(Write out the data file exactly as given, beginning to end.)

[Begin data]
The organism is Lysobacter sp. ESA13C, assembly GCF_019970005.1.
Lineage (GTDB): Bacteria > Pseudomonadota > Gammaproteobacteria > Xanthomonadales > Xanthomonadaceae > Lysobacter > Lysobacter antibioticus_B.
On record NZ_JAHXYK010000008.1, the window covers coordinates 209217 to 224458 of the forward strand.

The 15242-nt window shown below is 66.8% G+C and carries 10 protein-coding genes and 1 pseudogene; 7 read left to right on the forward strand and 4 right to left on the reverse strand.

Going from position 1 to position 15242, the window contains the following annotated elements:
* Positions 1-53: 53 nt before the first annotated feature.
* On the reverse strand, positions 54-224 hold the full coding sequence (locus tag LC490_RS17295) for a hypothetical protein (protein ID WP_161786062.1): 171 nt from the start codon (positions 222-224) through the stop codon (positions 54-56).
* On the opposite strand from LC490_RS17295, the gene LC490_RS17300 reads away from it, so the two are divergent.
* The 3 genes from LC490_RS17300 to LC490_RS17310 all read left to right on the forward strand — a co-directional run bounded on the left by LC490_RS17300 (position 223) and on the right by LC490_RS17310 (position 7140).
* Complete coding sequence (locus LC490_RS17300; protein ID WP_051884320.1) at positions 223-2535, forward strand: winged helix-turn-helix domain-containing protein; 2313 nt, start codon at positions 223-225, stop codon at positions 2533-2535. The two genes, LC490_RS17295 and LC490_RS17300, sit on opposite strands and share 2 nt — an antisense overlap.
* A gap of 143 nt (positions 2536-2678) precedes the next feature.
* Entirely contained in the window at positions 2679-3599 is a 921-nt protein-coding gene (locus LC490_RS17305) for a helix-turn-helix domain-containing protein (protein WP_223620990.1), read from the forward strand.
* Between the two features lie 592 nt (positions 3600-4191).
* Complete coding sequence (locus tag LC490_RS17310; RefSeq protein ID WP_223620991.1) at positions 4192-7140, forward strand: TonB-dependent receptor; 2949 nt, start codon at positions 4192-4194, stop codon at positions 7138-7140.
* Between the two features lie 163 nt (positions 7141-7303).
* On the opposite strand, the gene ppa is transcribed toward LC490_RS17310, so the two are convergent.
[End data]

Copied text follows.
The organism is Lysobacter sp. ESA13C, assembly GCF_019970005.1.
Lineage (GTDB): Bacteria > Pseudomonadota > Gammaproteobacteria > Xanthomonadales > Xanthomonadaceae > Lysobacter > Lysobacter antibioticus_B.
On record NZ_JAHXYK010000008.1, the window covers coordinates 209217 to 224458 of the forward strand.

The 15242-nt window shown below is 66.8% G+C and carries 10 protein-coding genes and 1 pseudogene; 7 read left to right on the forward strand and 4 right to left on the reverse strand.

Going from position 1 to position 15242, the window contains the following annotated elements:
* Positions 1-53: 53 nt before the first annotated feature.
* On the reverse strand, positions 54-224 hold the full coding sequence (locus tag LC490_RS17295) for a hypothetical protein (protein ID WP_161786062.1): 171 nt from the start codon (positions 222-224) through the stop codon (positions 54-56).
* On the opposite strand from LC490_RS17295, the gene LC490_RS17300 reads away from it, so the two are divergent.
* The 3 genes from LC490_RS17300 to LC490_RS17310 all read left to right on the forward strand — a co-directional run bounded on the left by LC490_RS17300 (position 223) and on the right by LC490_RS17310 (position 7140).
* Complete coding sequence (locus LC490_RS17300; protein ID WP_051884320.1) at positions 223-2535, forward strand: winged helix-turn-helix domain-containing protein; 2313 nt, start codon at positions 223-225, stop codon at positions 2533-2535. The two genes, LC490_RS17295 and LC490_RS17300, sit on opposite strands and share 2 nt — an antisense overlap.
* A gap of 143 nt (positions 2536-2678) precedes the next feature.
* Entirely contained in the window at positions 2679-3599 is a 921-nt protein-coding gene (locus LC490_RS17305) for a helix-turn-helix domain-containing protein (protein WP_223620990.1), read from the forward strand.
* Between the two features lie 592 nt (positions 3600-4191).
* Complete coding sequence (locus tag LC490_RS17310; RefSeq protein ID WP_223620991.1) at positions 4192-7140, forward strand: TonB-dependent receptor; 2949 nt, start codon at positions 4192-4194, stop codon at positions 7138-7140.
* Between the two features lie 163 nt (positions 7141-7303).
* On the opposite strand, the gene ppa is transcribed toward LC490_RS17310, so the two are convergent.